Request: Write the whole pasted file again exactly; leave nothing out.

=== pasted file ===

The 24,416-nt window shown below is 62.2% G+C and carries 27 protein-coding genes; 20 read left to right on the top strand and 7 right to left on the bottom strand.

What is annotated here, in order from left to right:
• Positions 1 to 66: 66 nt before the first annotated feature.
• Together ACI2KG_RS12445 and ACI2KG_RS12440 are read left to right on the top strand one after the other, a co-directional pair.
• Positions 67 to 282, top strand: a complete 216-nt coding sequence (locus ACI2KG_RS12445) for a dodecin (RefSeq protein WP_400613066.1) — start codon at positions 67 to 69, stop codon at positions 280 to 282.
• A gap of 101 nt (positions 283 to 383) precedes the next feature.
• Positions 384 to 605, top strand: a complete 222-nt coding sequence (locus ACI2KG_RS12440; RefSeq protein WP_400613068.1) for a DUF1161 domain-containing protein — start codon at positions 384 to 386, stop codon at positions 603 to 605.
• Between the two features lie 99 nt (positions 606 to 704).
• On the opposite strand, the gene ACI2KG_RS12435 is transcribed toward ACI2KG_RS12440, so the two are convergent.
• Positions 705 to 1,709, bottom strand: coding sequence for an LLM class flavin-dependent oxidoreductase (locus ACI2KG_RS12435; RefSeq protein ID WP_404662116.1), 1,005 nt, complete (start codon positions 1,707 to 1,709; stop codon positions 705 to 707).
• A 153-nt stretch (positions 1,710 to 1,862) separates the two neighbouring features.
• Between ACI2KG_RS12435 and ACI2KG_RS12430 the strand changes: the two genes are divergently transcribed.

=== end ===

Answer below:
The 24,416-nt window shown below is 62.2% G+C and carries 27 protein-coding genes; 20 read left to right on the top strand and 7 right to left on the bottom strand.

What is annotated here, in order from left to right:
• Positions 1 to 66: 66 nt before the first annotated feature.
• Together ACI2KG_RS12445 and ACI2KG_RS12440 are read left to right on the top strand one after the other, a co-directional pair.
• Positions 67 to 282, top strand: a complete 216-nt coding sequence (locus ACI2KG_RS12445) for a dodecin (RefSeq protein WP_400613066.1) — start codon at positions 67 to 69, stop codon at positions 280 to 282.
• A gap of 101 nt (positions 283 to 383) precedes the next feature.
• Positions 384 to 605, top strand: a complete 222-nt coding sequence (locus ACI2KG_RS12440; RefSeq protein WP_400613068.1) for a DUF1161 domain-containing protein — start codon at positions 384 to 386, stop codon at positions 603 to 605.
• Between the two features lie 99 nt (positions 606 to 704).
• On the opposite strand, the gene ACI2KG_RS12435 is transcribed toward ACI2KG_RS12440, so the two are convergent.
• Positions 705 to 1,709, bottom strand: coding sequence for an LLM class flavin-dependent oxidoreductase (locus ACI2KG_RS12435; RefSeq protein ID WP_404662116.1), 1,005 nt, complete (start codon positions 1,707 to 1,709; stop codon positions 705 to 707).
• A 153-nt stretch (positions 1,710 to 1,862) separates the two neighbouring features.
• Between ACI2KG_RS12435 and ACI2KG_RS12430 the strand changes: the two genes are divergently transcribed.